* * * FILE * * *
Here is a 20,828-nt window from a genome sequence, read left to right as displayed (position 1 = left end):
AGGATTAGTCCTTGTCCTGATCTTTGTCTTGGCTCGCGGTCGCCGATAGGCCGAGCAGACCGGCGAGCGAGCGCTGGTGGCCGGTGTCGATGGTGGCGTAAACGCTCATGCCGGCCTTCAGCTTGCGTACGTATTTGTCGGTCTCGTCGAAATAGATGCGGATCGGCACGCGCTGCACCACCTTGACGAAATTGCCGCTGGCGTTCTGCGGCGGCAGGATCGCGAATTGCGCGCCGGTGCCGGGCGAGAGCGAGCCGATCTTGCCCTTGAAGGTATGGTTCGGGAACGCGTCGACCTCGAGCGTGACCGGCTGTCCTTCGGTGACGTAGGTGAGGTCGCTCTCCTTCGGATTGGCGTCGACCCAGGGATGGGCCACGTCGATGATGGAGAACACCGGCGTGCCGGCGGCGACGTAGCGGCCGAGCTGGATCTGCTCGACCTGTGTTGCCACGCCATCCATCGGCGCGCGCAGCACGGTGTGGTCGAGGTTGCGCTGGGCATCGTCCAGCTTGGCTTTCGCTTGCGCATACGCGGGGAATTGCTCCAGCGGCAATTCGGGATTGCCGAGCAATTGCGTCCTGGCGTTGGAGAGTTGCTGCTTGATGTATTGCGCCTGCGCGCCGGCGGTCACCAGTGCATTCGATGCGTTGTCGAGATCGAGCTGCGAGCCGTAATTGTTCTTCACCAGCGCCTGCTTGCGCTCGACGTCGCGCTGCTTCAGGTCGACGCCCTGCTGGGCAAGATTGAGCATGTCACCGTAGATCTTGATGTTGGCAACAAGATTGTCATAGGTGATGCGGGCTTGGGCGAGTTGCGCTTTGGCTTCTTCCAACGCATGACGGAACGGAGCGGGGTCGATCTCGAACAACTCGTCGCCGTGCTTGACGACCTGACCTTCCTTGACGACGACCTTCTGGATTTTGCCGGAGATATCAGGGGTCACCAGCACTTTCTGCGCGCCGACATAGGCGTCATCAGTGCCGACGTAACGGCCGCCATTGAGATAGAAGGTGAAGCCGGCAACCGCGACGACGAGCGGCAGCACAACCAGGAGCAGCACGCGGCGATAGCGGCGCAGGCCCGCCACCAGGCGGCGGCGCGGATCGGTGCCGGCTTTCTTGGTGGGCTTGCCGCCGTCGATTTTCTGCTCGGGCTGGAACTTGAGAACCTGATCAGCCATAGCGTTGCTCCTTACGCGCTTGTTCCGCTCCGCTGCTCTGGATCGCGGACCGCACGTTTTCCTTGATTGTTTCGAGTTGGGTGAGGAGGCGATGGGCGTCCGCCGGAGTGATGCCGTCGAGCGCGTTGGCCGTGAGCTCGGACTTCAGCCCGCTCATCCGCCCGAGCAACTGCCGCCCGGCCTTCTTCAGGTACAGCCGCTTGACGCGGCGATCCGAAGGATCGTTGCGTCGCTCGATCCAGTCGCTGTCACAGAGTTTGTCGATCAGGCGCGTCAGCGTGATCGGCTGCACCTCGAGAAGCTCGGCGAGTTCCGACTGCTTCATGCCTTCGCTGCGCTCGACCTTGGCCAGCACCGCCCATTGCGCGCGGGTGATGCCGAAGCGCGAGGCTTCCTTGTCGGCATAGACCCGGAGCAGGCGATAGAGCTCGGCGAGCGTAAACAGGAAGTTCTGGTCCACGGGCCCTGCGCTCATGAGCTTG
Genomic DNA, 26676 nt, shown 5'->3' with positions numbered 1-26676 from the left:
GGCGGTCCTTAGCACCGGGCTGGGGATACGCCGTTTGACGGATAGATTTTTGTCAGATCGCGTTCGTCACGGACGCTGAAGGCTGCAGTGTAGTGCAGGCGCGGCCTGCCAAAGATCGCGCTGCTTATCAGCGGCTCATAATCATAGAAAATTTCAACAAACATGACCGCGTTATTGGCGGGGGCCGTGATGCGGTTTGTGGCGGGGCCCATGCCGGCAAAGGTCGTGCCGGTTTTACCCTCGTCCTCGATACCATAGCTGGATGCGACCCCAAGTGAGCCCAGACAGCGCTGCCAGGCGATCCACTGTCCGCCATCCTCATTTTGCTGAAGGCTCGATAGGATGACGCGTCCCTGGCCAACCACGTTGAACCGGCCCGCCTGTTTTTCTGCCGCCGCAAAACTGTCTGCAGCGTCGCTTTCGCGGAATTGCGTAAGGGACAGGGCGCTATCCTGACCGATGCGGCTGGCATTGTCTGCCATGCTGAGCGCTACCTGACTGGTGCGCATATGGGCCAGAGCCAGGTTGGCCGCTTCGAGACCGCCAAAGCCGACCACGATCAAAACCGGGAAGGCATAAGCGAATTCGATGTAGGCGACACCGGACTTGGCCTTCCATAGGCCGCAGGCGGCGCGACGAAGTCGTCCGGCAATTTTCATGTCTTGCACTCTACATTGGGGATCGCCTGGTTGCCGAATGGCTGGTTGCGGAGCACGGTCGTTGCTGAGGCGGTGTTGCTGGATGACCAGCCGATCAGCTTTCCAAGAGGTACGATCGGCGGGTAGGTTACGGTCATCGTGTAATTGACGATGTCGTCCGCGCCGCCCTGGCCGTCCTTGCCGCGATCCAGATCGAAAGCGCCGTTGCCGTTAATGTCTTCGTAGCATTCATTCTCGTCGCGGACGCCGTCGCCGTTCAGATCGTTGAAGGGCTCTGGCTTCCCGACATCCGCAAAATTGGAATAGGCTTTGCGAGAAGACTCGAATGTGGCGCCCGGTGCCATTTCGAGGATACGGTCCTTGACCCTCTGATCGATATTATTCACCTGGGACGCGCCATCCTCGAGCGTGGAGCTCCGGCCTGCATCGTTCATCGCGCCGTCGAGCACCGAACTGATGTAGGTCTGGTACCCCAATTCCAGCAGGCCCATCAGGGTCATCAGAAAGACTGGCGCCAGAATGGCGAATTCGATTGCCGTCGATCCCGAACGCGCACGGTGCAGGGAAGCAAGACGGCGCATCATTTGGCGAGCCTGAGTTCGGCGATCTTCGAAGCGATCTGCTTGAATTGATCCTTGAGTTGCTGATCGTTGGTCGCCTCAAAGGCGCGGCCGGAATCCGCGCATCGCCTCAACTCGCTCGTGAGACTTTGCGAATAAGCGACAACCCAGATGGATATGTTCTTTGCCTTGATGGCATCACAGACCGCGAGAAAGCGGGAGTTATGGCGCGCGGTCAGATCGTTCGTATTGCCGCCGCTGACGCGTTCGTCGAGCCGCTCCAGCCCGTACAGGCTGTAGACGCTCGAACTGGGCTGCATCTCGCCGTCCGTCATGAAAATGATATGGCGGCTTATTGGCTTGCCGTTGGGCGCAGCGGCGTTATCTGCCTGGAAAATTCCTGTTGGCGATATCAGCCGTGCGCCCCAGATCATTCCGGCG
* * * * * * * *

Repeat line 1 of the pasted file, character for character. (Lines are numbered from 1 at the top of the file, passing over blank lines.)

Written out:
Here is a 20,828-nt window from a genome sequence, read left to right as displayed (position 1 = left end):